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Hearing snap, crackle, pop may help heal your knee

You’ve injured your knee. A doctor straps a listening device to it, and the noises you hear coming out of it are cringe-worthy. “Crackle! Krglkrglkrgl! Snap!”

Your knee isn’t breaking; it’s only bending, and in the future, those sounds could help doctors determine whether the convalescing joint is healthy yet, or if it needs more therapy.

Research engineers at the Georgia Institute of Technology are developing a knee band with microphones and vibration sensors to listen to and measure the sounds inside the joint.

It could lead to a future device to help orthopedic specialists assess damage after an injury and track the progress of recovery.

Former NCAA athlete

Omer Inan has suffered knee pain himself and had been thinking about developing such a device for some time. The assistant professor of electrical and computer engineering is a former discus thrower who was a three-time NCAA All-American at Stanford University and the school record holder.

He spent years whirling around like a tornado, which knees aren’t built for. Add to that the stress and strain of weight training that included squats with 500-pound loads.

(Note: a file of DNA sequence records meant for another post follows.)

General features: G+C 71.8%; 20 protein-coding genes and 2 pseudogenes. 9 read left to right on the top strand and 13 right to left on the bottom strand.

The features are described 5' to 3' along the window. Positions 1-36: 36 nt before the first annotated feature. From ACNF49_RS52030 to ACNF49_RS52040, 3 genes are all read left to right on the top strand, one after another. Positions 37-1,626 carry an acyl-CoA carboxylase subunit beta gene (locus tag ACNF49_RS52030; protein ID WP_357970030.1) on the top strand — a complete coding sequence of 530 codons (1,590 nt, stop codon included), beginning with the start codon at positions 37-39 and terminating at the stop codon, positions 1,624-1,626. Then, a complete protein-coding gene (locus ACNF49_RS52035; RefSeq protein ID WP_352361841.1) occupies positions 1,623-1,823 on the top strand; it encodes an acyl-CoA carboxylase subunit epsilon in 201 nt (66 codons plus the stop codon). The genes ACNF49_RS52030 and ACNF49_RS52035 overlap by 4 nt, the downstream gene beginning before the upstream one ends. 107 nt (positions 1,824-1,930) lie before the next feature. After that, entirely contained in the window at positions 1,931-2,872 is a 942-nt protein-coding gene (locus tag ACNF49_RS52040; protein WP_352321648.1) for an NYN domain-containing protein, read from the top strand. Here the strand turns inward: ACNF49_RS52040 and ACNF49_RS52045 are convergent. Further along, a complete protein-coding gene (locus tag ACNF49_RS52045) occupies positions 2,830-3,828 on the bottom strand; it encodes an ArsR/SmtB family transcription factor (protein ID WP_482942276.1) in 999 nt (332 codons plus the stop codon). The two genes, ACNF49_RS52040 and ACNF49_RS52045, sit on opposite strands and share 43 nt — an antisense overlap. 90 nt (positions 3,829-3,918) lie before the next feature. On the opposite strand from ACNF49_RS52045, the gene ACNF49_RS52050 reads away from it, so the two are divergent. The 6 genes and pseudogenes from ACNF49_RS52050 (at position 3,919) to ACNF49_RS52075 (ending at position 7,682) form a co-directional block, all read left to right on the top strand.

“I would always feel like my knee was creaking or popping more if I was putting more stress on it,” Inan said.

Then the Defense Advanced Research Projects Agency (DARPA) issued a call for research proposals on wearable technologies for assisting rehabilitation, and the researcher at the School of Electrical and Computer Engineering pitched his idea.

Inan’s group has published a paper on the latest state of development in the journal IEEE Transactions on Biomedical Engineering online, official print publication is pending. The research is being sponsored by the DARPA Biological Technologies Office. Inan leads a team of 17 researchers, including Georgia Tech faculty in ECE and Applied Physiology and graduate students.

Delightfully gross

When he heard the first recordings of crackly grinding in early experiments, Inan was delighted. “It was a lot louder than expected and a lot clearer,” he said. That meant instant progress.

To others, it just sounds gross. “It’s a little bit like some kind of Halloween stuff happening. You’re listening to your bones rubbing on each other, or maybe cartilage,” Inan said.

Doctors call the joint cracking “crepitus,” which rings oddly of “decrepit.”

Some 100 years ago, physicians thought that racket might contain a message and listened to it with large stethoscopes. Now, Inan hopes that in the future, medical research will build on the acoustical sensing technology his group is designing, and eventually decode the sound into useful patterns.

Currently, the researchers are graphing out the recorded audio and matching it to the joint’s range of motion to see where exactly in the leg’s extending and bending the knee creates creaks and pops. The result has peaks and squiggles that resemble an electrocardiogram or other physiological signal.

The acoustic pattern an injured knee produces is markedly different from that of an intact knee. “It’s more erratic,” Inan said. “A healthy knee produces a more consistent pattern of noises.”